By Alfred DeLuca, M.D.
We’ve all heard about the Zika virus outbreak in faraway places like South America, the Caribbean, Africa, Southeast Asia, Pacific Islands (Hawaii, Samoa) and Central America–but how does it affect us here in New Jersey?
The Centers for Disease Control (CDC) have confirmed nearly 400 travel-related Zika cases in the U.S., but so far, there have not been any cases contracted on U.S. soil. However, now that the weather is warmer, it is possible we may begin to see some cases, particularly in the hotter and more mosquito-prone Gulf Coast states.
The good news is Zika isn’t going to kill you or probably even result in hospitalization. But the risk to pregnant women, or women who may become pregnant by someone infected, is extremely serious. If a male passes the virus to a partner resulting in a pregnancy, the baby could face devastating birth defects.
The risk to the fetus is the same if a pregnant woman (perhaps unknowingly) travels to a Zika-affected country and is bitten by an infected mosquito. In several affected countries, particularly Brazil, the virus has been connected to a number of babies born with significant birth defects of the skull and brain, serious eye problems and Guillain-Barré syndrome, an autoimmune paralysis.
Physical virus symptoms are rare
Diagnosing Zika infection is tricky because most infected people won’t even know they have the disease, which also increases the risk it could be unknowingly passed on through sexual activity, resulting in pregnancy. Only about one in five infected people experiences any physical symptoms. The virus is transmitted by the bite of the tropical Aedes aegypti mosquito, which prefers humid and balmy climates such as Texas, Florida and Louisiana here in the U.S. If symptoms do appear, they often include fever, joint pain, rash and red eyes.
Travel to Zika-affected countries
I strongly advise pregnant women to avoid travel to any region of the world affected by this virus. Keep in mind, the threat to an unborn baby extends throughout the course of the pregnancy—not just the first trimester–as originally believed. People visiting these countries need to be vigilant about using insect repellent–indoors and outdoors—to skin and clothing throughout your stay.
In addition, sexually active people should practice birth control while visiting, and for three months (I am adding a month for added precaution) after they return to the U.S., since studies have shown that the virus can continue to live in semen two months after infection.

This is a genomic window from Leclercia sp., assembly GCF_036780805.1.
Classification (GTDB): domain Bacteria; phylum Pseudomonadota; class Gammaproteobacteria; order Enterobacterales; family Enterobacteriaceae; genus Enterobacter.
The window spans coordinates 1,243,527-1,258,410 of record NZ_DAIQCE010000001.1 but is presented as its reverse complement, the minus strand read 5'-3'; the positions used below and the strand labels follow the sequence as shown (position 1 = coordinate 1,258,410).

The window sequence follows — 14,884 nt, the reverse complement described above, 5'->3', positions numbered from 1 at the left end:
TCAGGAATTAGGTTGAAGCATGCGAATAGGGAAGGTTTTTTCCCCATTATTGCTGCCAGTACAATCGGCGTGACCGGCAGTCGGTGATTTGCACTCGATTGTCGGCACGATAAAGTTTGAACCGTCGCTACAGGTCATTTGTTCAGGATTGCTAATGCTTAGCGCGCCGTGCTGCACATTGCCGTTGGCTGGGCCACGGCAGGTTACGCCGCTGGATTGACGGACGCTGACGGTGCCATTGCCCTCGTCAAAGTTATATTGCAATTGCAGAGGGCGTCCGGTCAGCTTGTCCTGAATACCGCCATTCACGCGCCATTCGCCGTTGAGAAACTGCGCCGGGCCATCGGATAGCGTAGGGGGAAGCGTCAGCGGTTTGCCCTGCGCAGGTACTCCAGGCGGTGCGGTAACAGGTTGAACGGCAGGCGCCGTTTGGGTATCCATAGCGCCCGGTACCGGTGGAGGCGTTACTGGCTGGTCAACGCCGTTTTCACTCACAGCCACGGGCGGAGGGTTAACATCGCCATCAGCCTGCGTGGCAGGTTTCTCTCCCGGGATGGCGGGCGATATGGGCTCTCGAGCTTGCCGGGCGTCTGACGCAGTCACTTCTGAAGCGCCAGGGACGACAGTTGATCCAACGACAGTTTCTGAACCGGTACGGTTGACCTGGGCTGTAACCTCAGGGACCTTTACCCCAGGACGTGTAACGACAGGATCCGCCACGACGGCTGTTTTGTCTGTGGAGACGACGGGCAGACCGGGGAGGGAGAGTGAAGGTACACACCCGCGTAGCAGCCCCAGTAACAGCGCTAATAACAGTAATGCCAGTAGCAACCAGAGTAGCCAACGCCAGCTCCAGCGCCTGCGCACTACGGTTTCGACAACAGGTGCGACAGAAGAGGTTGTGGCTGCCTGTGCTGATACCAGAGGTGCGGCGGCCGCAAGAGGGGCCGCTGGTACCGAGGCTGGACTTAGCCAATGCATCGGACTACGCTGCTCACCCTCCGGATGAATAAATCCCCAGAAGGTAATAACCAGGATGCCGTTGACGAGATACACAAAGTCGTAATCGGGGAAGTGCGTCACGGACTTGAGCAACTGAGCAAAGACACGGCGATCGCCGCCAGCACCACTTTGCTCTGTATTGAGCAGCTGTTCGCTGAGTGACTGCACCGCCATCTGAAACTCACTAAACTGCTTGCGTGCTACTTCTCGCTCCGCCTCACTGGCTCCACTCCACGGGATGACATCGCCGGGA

Testing and treatment
If you have traveled to a Zika-affected country and are concerned you may have the virus, start by seeing your family doctor. The next step is to have a blood or tissue sample taken for evaluation, which is currently being administered by the CDC.
Zika virus treatment follows the same standard protocol issued for most flu-like viruses: rest, plenty of fluids and over-the-counter pain medications for fever and joint discomfort. There is no medication (due to its viral make-up) or vaccine yet and to create one will be years in the making. For up-to-the-minute updates on the status of the virus, visit the CDC website at cdc.gov/zika which also includes content specifically for pregnant women.
If you need a primary care doctor
If you believe you may have been exposed to the Zika virus, are experiencing related symptoms or have questions, contact your family physician. To find an internal medicine doctor or OB-GYN near you, visit CentraState’s Physician Finder at centrastate.com/physicians or call 866-CENTRA7 to access a list of board-certified primary care doctors and other specialists.
Alfred DeLuca, MD is board-certified in internal medicine and infectious diseases and on staff at CentraState Medical Center. He can be reached at his private practice, Central Jersey Infectious Disease P.C., by calling 732-792-0741.